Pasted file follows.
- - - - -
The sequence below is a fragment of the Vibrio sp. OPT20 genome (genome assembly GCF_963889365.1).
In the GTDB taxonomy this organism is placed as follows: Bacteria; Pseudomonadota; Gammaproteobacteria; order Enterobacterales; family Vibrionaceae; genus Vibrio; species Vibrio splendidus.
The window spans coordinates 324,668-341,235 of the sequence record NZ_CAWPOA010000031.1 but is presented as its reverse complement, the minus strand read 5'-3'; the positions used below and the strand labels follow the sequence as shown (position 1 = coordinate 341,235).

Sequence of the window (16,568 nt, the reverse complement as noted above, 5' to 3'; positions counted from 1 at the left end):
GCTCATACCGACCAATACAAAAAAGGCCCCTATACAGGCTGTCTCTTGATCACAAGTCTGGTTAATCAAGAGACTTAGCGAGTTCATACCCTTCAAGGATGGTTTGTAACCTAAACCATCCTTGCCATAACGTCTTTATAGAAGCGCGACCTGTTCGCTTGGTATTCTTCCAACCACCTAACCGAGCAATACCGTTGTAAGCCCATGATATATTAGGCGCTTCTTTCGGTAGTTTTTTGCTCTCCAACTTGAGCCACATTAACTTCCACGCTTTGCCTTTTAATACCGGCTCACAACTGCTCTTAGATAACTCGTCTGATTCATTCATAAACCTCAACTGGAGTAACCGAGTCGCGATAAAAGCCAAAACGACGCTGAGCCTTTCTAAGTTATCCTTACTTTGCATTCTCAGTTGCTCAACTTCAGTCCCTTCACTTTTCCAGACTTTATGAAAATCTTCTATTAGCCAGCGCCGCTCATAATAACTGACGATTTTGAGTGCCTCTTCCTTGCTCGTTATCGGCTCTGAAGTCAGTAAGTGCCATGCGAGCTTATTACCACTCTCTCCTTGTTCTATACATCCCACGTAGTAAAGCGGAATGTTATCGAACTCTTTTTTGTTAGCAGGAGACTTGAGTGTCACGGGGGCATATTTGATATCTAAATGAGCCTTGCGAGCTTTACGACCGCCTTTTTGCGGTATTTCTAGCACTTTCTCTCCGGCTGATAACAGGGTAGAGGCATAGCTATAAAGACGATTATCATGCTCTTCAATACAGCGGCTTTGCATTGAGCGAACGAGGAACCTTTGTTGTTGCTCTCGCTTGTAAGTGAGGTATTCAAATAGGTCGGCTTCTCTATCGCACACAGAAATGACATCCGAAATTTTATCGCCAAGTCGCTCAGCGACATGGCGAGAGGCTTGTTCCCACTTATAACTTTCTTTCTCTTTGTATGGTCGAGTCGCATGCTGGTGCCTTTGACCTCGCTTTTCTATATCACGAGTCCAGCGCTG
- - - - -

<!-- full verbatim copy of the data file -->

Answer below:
The sequence below is a fragment of the Vibrio sp. OPT20 genome (genome assembly GCF_963889365.1).
In the GTDB taxonomy this organism is placed as follows: Bacteria; Pseudomonadota; Gammaproteobacteria; order Enterobacterales; family Vibrionaceae; genus Vibrio; species Vibrio splendidus.
The window spans coordinates 324,668-341,235 of the sequence record NZ_CAWPOA010000031.1 but is presented as its reverse complement, the minus strand read 5'-3'; the positions used below and the strand labels follow the sequence as shown (position 1 = coordinate 341,235).

Sequence of the window (16,568 nt, the reverse complement as noted above, 5' to 3'; positions counted from 1 at the left end):
GCTCATACCGACCAATACAAAAAAGGCCCCTATACAGGCTGTCTCTTGATCACAAGTCTGGTTAATCAAGAGACTTAGCGAGTTCATACCCTTCAAGGATGGTTTGTAACCTAAACCATCCTTGCCATAACGTCTTTATAGAAGCGCGACCTGTTCGCTTGGTATTCTTCCAACCACCTAACCGAGCAATACCGTTGTAAGCCCATGATATATTAGGCGCTTCTTTCGGTAGTTTTTTGCTCTCCAACTTGAGCCACATTAACTTCCACGCTTTGCCTTTTAATACCGGCTCACAACTGCTCTTAGATAACTCGTCTGATTCATTCATAAACCTCAACTGGAGTAACCGAGTCGCGATAAAAGCCAAAACGACGCTGAGCCTTTCTAAGTTATCCTTACTTTGCATTCTCAGTTGCTCAACTTCAGTCCCTTCACTTTTCCAGACTTTATGAAAATCTTCTATTAGCCAGCGCCGCTCATAATAACTGACGATTTTGAGTGCCTCTTCCTTGCTCGTTATCGGCTCTGAAGTCAGTAAGTGCCATGCGAGCTTATTACCACTCTCTCCTTGTTCTATACATCCCACGTAGTAAAGCGGAATGTTATCGAACTCTTTTTTGTTAGCAGGAGACTTGAGTGTCACGGGGGCATATTTGATATCTAAATGAGCCTTGCGAGCTTTACGACCGCCTTTTTGCGGTATTTCTAGCACTTTCTCTCCGGCTGATAACAGGGTAGAGGCATAGCTATAAAGACGATTATCATGCTCTTCAATACAGCGGCTTTGCATTGAGCGAACGAGGAACCTTTGTTGTTGCTCTCGCTTGTAAGTGAGGTATTCAAATAGGTCGGCTTCTCTATCGCACACAGAAATGACATCCGAAATTTTATCGCCAAGTCGCTCAGCGACATGGCGAGAGGCTTGTTCCCACTTATAACTTTCTTTCTCTTTGTATGGTCGAGTCGCATGCTGGTGCCTTTGACCTCGCTTTTCTATATCACGAGTCCAGCGCTG